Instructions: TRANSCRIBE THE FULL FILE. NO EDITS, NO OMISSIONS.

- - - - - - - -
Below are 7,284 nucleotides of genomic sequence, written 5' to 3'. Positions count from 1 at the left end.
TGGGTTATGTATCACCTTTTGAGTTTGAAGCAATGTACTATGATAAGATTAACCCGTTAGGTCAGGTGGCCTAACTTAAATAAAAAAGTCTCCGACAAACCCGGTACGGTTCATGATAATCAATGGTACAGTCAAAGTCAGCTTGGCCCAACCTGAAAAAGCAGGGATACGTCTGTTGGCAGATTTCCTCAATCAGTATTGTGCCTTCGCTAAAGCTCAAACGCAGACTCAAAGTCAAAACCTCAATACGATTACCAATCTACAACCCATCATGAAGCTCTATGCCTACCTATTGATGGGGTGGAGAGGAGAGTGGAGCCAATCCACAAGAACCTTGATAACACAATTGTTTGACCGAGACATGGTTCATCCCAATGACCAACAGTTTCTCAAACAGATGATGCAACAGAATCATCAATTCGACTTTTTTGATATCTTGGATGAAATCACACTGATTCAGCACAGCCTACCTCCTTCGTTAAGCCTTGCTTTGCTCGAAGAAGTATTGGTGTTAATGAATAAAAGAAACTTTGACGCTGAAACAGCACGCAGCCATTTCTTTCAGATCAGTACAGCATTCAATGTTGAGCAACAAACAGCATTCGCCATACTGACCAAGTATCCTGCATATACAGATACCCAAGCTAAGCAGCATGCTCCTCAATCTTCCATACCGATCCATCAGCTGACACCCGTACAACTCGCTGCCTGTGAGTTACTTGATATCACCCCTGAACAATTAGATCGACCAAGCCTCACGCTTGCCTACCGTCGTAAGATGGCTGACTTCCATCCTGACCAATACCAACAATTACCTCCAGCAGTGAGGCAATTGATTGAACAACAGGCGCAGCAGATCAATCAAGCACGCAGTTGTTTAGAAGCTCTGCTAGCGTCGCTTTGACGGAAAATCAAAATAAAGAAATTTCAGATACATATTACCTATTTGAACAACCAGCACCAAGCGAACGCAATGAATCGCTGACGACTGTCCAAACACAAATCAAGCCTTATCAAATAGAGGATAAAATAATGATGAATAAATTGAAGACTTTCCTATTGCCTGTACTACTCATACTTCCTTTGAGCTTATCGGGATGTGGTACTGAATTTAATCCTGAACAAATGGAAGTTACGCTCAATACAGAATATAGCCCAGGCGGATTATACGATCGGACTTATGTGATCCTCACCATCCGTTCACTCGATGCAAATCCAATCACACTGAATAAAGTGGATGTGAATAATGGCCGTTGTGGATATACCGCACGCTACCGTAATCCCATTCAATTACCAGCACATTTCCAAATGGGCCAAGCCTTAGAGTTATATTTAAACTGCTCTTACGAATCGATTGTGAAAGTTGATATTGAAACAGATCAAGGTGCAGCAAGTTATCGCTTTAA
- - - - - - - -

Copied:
Below are 7,284 nucleotides of genomic sequence, written 5' to 3'. Positions count from 1 at the left end.
TGGGTTATGTATCACCTTTTGAGTTTGAAGCAATGTACTATGATAAGATTAACCCGTTAGGTCAGGTGGCCTAACTTAAATAAAAAAGTCTCCGACAAACCCGGTACGGTTCATGATAATCAATGGTACAGTCAAAGTCAGCTTGGCCCAACCTGAAAAAGCAGGGATACGTCTGTTGGCAGATTTCCTCAATCAGTATTGTGCCTTCGCTAAAGCTCAAACGCAGACTCAAAGTCAAAACCTCAATACGATTACCAATCTACAACCCATCATGAAGCTCTATGCCTACCTATTGATGGGGTGGAGAGGAGAGTGGAGCCAATCCACAAGAACCTTGATAACACAATTGTTTGACCGAGACATGGTTCATCCCAATGACCAACAGTTTCTCAAACAGATGATGCAACAGAATCATCAATTCGACTTTTTTGATATCTTGGATGAAATCACACTGATTCAGCACAGCCTACCTCCTTCGTTAAGCCTTGCTTTGCTCGAAGAAGTATTGGTGTTAATGAATAAAAGAAACTTTGACGCTGAAACAGCACGCAGCCATTTCTTTCAGATCAGTACAGCATTCAATGTTGAGCAACAAACAGCATTCGCCATACTGACCAAGTATCCTGCATATACAGATACCCAAGCTAAGCAGCATGCTCCTCAATCTTCCATACCGATCCATCAGCTGACACCCGTACAACTCGCTGCCTGTGAGTTACTTGATATCACCCCTGAACAATTAGATCGACCAAGCCTCACGCTTGCCTACCGTCGTAAGATGGCTGACTTCCATCCTGACCAATACCAACAATTACCTCCAGCAGTGAGGCAATTGATTGAACAACAGGCGCAGCAGATCAATCAAGCACGCAGTTGTTTAGAAGCTCTGCTAGCGTCGCTTTGACGGAAAATCAAAATAAAGAAATTTCAGATACATATTACCTATTTGAACAACCAGCACCAAGCGAACGCAATGAATCGCTGACGACTGTCCAAACACAAATCAAGCCTTATCAAATAGAGGATAAAATAATGATGAATAAATTGAAGACTTTCCTATTGCCTGTACTACTCATACTTCCTTTGAGCTTATCGGGATGTGGTACTGAATTTAATCCTGAACAAATGGAAGTTACGCTCAATACAGAATATAGCCCAGGCGGATTATACGATCGGACTTATGTGATCCTCACCATCCGTTCACTCGATGCAAATCCAATCACACTGAATAAAGTGGATGTGAATAATGGCCGTTGTGGATATACCGCACGCTACCGTAATCCCATTCAATTACCAGCACATTTCCAAATGGGCCAAGCCTTAGAGTTATATTTAAACTGCTCTTACGAATCGATTGTGAAAGTTGATATTGAAACAGATCAAGGTGCAGCAAGTTATCGCTTTAA